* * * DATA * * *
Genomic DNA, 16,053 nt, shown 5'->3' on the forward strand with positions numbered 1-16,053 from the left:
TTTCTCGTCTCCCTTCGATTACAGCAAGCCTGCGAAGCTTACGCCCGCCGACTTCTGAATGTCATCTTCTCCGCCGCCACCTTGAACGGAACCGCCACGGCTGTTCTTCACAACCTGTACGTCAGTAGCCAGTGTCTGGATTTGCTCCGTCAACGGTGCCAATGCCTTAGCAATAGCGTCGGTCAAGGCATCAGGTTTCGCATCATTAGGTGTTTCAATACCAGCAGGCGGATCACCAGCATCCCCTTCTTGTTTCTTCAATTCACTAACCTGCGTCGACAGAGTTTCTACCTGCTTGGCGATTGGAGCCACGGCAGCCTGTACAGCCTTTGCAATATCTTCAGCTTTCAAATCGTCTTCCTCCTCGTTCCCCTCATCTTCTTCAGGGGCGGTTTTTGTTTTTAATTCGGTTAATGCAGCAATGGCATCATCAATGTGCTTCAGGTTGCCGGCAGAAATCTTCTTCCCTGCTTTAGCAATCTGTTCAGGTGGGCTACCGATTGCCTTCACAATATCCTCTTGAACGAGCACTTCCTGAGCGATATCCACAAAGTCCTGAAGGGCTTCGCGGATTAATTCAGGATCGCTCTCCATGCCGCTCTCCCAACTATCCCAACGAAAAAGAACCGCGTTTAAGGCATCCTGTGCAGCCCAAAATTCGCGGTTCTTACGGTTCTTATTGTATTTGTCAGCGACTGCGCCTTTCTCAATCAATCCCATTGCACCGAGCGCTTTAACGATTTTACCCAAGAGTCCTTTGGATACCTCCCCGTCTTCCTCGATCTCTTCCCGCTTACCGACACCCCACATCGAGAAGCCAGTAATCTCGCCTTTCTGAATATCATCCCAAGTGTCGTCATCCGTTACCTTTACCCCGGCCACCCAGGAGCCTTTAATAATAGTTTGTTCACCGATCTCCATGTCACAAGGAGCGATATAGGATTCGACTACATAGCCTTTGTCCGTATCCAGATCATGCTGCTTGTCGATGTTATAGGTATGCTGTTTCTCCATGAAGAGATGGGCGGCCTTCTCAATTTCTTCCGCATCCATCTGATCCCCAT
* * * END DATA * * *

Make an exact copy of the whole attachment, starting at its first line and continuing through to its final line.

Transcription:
Genomic DNA, 16,053 nt, shown 5'->3' on the forward strand with positions numbered 1-16,053 from the left:
TTTCTCGTCTCCCTTCGATTACAGCAAGCCTGCGAAGCTTACGCCCGCCGACTTCTGAATGTCATCTTCTCCGCCGCCACCTTGAACGGAACCGCCACGGCTGTTCTTCACAACCTGTACGTCAGTAGCCAGTGTCTGGATTTGCTCCGTCAACGGTGCCAATGCCTTAGCAATAGCGTCGGTCAAGGCATCAGGTTTCGCATCATTAGGTGTTTCAATACCAGCAGGCGGATCACCAGCATCCCCTTCTTGTTTCTTCAATTCACTAACCTGCGTCGACAGAGTTTCTACCTGCTTGGCGATTGGAGCCACGGCAGCCTGTACAGCCTTTGCAATATCTTCAGCTTTCAAATCGTCTTCCTCCTCGTTCCCCTCATCTTCTTCAGGGGCGGTTTTTGTTTTTAATTCGGTTAATGCAGCAATGGCATCATCAATGTGCTTCAGGTTGCCGGCAGAAATCTTCTTCCCTGCTTTAGCAATCTGTTCAGGTGGGCTACCGATTGCCTTCACAATATCCTCTTGAACGAGCACTTCCTGAGCGATATCCACAAAGTCCTGAAGGGCTTCGCGGATTAATTCAGGATCGCTCTCCATGCCGCTCTCCCAACTATCCCAACGAAAAAGAACCGCGTTTAAGGCATCCTGTGCAGCCCAAAATTCGCGGTTCTTACGGTTCTTATTGTATTTGTCAGCGACTGCGCCTTTCTCAATCAATCCCATTGCACCGAGCGCTTTAACGATTTTACCCAAGAGTCCTTTGGATACCTCCCCGTCTTCCTCGATCTCTTCCCGCTTACCGACACCCCACATCGAGAAGCCAGTAATCTCGCCTTTCTGAATATCATCCCAAGTGTCGTCATCCGTTACCTTTACCCCGGCCACCCAGGAGCCTTTAATAATAGTTTGTTCACCGATCTCCATGTCACAAGGAGCGATATAGGATTCGACTACATAGCCTTTGTCCGTATCCAGATCATGCTGCTTGTCGATGTTATAGGTATGCTGTTTCTCCATGAAGAGATGGGCGGCCTTCTCAATTTCTTCCGCATCCATCTGATCCCCAT